The U.S. Federal Trade Commission has asked defendants in a trucking services fraud case to provide the names of additional complainants as the agency determines whether anyone will receive part of a $900,000 settlement, says agency spokesman Frank Dorman.
The settlement, filed in United States District Court for the District of Southern Florida, was reached with James Lamb, business partner Uliana Bogash and businesses they run.
The payment was made by one of them, Excelsior Enterprises International. Bogash is owner and sole officer of Excelsior and DOTfilings.com, one of the entities named in the settlement, says Ari Rothman, an attorney representing Excelsior.
The FTC’s 2016 complaint that launched the case said the four “Corporate Defendants” (DOTAuthority and JPL Enterprises being the other two) “have operated as a common enterprise while engaging in the deceptive acts and practices alleged.”
Lamb insists the companies’ business practices were legal and not deceptive.
Announced in March, the settlement says the FTC can determine if the $900,000 can “be used for equitable relief, including consumer redress” for those who complained they were tricked by the defendants into paying for federal and state motor carrier registration services. The FTC submitted 13 sworn consumer declarations in its 2016 motion for a permanent injunction against the defendants and other relief, said Dorman, and later two more.
It’s unclear how many additional complaints have been submitted in response to the FTC’s request. Lamb said in a May 30 email to Overdrive, “The FTC received all documents that were required to be filed with FTC under the settlement agreement two weeks ago,” the deadline for submission, following FTC’s April 16 letter requesting additional complaints.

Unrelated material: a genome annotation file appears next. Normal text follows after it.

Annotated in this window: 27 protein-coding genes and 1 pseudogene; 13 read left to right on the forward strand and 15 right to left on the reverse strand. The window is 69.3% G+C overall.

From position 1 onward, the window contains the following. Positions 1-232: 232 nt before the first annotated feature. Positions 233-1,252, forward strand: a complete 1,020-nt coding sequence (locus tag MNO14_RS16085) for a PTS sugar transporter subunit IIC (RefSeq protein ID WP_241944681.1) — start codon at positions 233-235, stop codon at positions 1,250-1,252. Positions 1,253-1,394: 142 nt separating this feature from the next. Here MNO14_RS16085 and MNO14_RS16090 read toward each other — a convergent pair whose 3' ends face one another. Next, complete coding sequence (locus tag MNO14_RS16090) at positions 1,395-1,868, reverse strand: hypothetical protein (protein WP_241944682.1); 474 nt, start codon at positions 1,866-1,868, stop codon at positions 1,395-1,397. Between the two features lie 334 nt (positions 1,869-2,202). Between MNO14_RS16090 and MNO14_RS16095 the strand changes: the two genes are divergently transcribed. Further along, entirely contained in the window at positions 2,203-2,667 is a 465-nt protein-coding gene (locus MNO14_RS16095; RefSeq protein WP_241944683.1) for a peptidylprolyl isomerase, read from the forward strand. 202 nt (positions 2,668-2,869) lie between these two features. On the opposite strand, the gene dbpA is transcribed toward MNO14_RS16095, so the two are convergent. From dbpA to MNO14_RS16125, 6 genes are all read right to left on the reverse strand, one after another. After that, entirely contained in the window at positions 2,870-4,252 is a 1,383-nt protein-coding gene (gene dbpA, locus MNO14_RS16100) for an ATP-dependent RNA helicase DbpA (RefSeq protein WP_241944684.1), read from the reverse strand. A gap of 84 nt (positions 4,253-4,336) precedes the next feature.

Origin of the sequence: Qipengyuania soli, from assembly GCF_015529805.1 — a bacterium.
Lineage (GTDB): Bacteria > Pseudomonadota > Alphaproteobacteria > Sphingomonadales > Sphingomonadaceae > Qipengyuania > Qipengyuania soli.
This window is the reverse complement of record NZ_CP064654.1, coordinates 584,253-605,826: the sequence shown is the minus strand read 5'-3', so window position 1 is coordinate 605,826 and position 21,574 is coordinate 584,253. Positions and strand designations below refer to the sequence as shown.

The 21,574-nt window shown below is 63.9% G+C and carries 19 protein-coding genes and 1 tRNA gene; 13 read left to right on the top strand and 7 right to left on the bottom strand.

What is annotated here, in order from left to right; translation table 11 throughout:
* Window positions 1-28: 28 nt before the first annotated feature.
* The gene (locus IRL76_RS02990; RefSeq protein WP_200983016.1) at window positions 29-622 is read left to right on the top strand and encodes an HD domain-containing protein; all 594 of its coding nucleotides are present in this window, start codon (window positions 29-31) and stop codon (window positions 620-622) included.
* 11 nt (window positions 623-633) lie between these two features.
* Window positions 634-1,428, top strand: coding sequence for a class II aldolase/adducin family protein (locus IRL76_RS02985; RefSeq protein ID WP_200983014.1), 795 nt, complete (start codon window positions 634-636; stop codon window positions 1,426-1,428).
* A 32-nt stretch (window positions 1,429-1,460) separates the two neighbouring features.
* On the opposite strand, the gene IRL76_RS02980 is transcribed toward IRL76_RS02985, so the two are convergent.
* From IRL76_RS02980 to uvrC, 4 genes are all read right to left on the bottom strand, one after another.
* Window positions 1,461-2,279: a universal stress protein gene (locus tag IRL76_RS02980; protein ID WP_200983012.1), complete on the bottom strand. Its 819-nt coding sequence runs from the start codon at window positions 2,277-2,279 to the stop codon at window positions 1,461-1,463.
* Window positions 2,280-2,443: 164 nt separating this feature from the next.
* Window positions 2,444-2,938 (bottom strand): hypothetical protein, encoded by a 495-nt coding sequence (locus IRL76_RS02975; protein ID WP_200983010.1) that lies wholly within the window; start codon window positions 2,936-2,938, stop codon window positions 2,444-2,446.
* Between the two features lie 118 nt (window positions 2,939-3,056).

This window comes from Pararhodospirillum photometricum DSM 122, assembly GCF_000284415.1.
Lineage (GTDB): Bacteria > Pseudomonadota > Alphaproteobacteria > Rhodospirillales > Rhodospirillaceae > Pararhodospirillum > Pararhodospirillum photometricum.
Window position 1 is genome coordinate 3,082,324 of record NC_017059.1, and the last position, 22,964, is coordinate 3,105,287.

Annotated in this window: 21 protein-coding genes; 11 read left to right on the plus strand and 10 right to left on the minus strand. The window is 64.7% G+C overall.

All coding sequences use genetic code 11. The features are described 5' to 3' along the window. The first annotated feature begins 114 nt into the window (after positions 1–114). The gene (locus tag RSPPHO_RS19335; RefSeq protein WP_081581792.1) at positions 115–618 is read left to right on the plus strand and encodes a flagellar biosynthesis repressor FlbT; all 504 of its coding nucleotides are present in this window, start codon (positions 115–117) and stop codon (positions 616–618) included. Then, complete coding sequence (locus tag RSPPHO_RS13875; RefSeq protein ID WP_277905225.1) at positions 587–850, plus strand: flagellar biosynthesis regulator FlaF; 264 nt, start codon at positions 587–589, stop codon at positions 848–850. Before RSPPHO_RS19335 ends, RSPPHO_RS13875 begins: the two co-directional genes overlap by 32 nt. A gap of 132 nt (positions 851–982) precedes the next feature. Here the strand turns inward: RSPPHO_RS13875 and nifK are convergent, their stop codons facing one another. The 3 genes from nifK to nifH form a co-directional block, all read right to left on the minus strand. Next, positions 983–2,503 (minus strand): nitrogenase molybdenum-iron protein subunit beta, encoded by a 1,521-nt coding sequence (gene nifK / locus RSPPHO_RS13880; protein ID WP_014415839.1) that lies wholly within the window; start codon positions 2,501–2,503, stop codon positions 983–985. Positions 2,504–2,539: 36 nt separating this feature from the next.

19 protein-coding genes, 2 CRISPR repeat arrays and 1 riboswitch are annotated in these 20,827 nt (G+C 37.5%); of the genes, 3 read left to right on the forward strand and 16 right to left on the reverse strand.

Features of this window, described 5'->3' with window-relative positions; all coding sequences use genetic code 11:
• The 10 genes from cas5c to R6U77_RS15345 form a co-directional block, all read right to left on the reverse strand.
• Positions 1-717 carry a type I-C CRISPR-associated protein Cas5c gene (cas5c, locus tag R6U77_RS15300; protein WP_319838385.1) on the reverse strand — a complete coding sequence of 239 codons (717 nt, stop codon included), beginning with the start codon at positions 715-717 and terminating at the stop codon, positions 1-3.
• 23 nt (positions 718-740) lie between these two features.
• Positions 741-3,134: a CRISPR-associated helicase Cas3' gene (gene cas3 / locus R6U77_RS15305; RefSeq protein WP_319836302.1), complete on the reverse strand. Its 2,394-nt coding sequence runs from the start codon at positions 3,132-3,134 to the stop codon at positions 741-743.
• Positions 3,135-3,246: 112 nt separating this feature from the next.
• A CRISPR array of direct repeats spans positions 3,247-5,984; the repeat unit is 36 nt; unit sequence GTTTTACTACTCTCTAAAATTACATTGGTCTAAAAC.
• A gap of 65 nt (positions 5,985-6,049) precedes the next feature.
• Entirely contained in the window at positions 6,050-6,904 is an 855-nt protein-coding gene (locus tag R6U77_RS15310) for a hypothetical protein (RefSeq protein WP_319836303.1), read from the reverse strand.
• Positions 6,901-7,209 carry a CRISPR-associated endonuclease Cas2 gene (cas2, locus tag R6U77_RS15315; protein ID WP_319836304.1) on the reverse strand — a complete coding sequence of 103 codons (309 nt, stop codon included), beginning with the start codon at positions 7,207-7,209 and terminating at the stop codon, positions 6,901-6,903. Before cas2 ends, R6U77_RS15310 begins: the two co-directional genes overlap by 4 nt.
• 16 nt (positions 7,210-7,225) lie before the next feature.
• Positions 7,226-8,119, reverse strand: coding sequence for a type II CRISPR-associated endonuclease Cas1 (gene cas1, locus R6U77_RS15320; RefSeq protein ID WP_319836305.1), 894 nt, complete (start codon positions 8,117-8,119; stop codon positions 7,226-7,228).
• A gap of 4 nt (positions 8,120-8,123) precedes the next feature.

Separately, one of his attorneys, Corrine Youngs, said, “James Lamb, DOTAuthority.com, Inc., and JPL Enterprises, Inc. are in full compliance” with the FTC’s request. Rothman said Excelsior also is in compliance.
Lamb and the attorneys did not specifically answer inquiries as to whether compliance included submission of additional customer complaints, and if so, how many.
The FTC will have no further comment on complaint submissions or other aspects of the redress procedure until a decision is reached about making payments, Dorman said.
The agency alleges that Lamb and Bogash scammed thousands of owner-operators out of an estimated $20 million, saying they used “robocalls, emails and text messages that create and reinforce the false impression that they are, or are affiliated with, the U.S. DOT, the [Unified Carrier Registration] system or another government agency.” The FTC also alleged “that many consumers who paid the defendants’ UCR fees were automatically enrolled, without their knowledge” in an annual fee renewal program.
Lamb claims the defendants’ work was above-board, saying he only assisted owner-operators with DOT- and state-required business filings, such as annual UCR filings. He said it was clear that he was acting as a third-party service, not a DOT affiliate, and that the FTC and the Federal Motor Carrier Safety Administration were politically motivated to attack him.
Lamb is perhaps better known for heading the Small Business in Transportation Coalition, whose lobbying on behalf of owner-operators and small brokers includes a current request to exempt carriers with fewer than 50 employees from using electronic logging devices. Comments on the request can be made at the regulations.gov portal, under docket ID FMCSA-2018-0180-0012, through July 5.